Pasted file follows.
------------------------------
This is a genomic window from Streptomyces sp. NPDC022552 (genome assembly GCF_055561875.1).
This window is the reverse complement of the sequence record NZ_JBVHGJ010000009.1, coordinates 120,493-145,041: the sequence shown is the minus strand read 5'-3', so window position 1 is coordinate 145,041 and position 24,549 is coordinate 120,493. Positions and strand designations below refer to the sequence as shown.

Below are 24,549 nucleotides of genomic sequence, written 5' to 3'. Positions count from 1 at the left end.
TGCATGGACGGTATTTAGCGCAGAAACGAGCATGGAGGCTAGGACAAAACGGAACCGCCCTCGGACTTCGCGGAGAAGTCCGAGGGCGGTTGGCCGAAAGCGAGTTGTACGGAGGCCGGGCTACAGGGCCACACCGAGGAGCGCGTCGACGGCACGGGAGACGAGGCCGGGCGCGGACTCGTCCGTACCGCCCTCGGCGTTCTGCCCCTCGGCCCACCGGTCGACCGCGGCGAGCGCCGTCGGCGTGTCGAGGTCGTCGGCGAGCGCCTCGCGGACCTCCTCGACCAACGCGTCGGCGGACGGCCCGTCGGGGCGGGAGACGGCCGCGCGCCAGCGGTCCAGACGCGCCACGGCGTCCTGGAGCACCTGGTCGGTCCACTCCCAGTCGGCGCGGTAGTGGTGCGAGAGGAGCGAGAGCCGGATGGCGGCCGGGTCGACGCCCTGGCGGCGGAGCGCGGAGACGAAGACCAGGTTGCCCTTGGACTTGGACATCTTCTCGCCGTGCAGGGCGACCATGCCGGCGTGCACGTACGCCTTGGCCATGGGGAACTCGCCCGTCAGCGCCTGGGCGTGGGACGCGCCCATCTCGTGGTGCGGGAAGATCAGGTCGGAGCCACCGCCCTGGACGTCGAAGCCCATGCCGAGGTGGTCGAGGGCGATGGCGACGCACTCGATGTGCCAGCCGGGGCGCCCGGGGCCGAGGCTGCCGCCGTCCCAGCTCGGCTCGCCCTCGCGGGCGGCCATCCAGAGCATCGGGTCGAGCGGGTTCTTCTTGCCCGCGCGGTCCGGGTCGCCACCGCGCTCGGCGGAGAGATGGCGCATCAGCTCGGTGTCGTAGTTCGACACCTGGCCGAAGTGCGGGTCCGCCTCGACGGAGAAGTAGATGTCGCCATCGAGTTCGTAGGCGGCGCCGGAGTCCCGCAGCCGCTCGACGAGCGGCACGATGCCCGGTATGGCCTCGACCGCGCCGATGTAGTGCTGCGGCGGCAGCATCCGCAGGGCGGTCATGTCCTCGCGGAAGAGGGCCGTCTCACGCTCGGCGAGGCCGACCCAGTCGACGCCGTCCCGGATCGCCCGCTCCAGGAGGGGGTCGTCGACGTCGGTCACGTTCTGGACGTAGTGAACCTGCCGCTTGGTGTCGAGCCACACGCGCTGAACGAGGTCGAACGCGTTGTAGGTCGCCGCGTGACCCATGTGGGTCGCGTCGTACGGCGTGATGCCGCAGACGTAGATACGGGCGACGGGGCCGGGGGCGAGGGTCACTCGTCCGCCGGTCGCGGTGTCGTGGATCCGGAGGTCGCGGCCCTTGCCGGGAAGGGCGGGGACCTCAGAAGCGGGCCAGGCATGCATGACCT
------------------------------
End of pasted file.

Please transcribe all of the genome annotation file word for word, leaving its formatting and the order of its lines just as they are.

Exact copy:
This is a genomic window from Streptomyces sp. NPDC022552 (genome assembly GCF_055561875.1).
This window is the reverse complement of the sequence record NZ_JBVHGJ010000009.1, coordinates 120,493-145,041: the sequence shown is the minus strand read 5'-3', so window position 1 is coordinate 145,041 and position 24,549 is coordinate 120,493. Positions and strand designations below refer to the sequence as shown.

Below are 24,549 nucleotides of genomic sequence, written 5' to 3'. Positions count from 1 at the left end.
TGCATGGACGGTATTTAGCGCAGAAACGAGCATGGAGGCTAGGACAAAACGGAACCGCCCTCGGACTTCGCGGAGAAGTCCGAGGGCGGTTGGCCGAAAGCGAGTTGTACGGAGGCCGGGCTACAGGGCCACACCGAGGAGCGCGTCGACGGCACGGGAGACGAGGCCGGGCGCGGACTCGTCCGTACCGCCCTCGGCGTTCTGCCCCTCGGCCCACCGGTCGACCGCGGCGAGCGCCGTCGGCGTGTCGAGGTCGTCGGCGAGCGCCTCGCGGACCTCCTCGACCAACGCGTCGGCGGACGGCCCGTCGGGGCGGGAGACGGCCGCGCGCCAGCGGTCCAGACGCGCCACGGCGTCCTGGAGCACCTGGTCGGTCCACTCCCAGTCGGCGCGGTAGTGGTGCGAGAGGAGCGAGAGCCGGATGGCGGCCGGGTCGACGCCCTGGCGGCGGAGCGCGGAGACGAAGACCAGGTTGCCCTTGGACTTGGACATCTTCTCGCCGTGCAGGGCGACCATGCCGGCGTGCACGTACGCCTTGGCCATGGGGAACTCGCCCGTCAGCGCCTGGGCGTGGGACGCGCCCATCTCGTGGTGCGGGAAGATCAGGTCGGAGCCACCGCCCTGGACGTCGAAGCCCATGCCGAGGTGGTCGAGGGCGATGGCGACGCACTCGATGTGCCAGCCGGGGCGCCCGGGGCCGAGGCTGCCGCCGTCCCAGCTCGGCTCGCCCTCGCGGGCGGCCATCCAGAGCATCGGGTCGAGCGGGTTCTTCTTGCCCGCGCGGTCCGGGTCGCCACCGCGCTCGGCGGAGAGATGGCGCATCAGCTCGGTGTCGTAGTTCGACACCTGGCCGAAGTGCGGGTCCGCCTCGACGGAGAAGTAGATGTCGCCATCGAGTTCGTAGGCGGCGCCGGAGTCCCGCAGCCGCTCGACGAGCGGCACGATGCCCGGTATGGCCTCGACCGCGCCGATGTAGTGCTGCGGCGGCAGCATCCGCAGGGCGGTCATGTCCTCGCGGAAGAGGGCCGTCTCACGCTCGGCGAGGCCGACCCAGTCGACGCCGTCCCGGATCGCCCGCTCCAGGAGGGGGTCGTCGACGTCGGTCACGTTCTGGACGTAGTGAACCTGCCGCTTGGTGTCGAGCCACACGCGCTGAACGAGGTCGAACGCGTTGTAGGTCGCCGCGTGACCCATGTGGGTCGCGTCGTACGGCGTGATGCCGCAGACGTAGATACGGGCGACGGGGCCGGGGGCGAGGGTCACTCGTCCGCCGGTCGCGGTGTCGTGGATCCGGAGGTCGCGGCCCTTGCCGGGAAGGGCGGGGACCTCAGAAGCGGGCCAGGCATGCATGACCT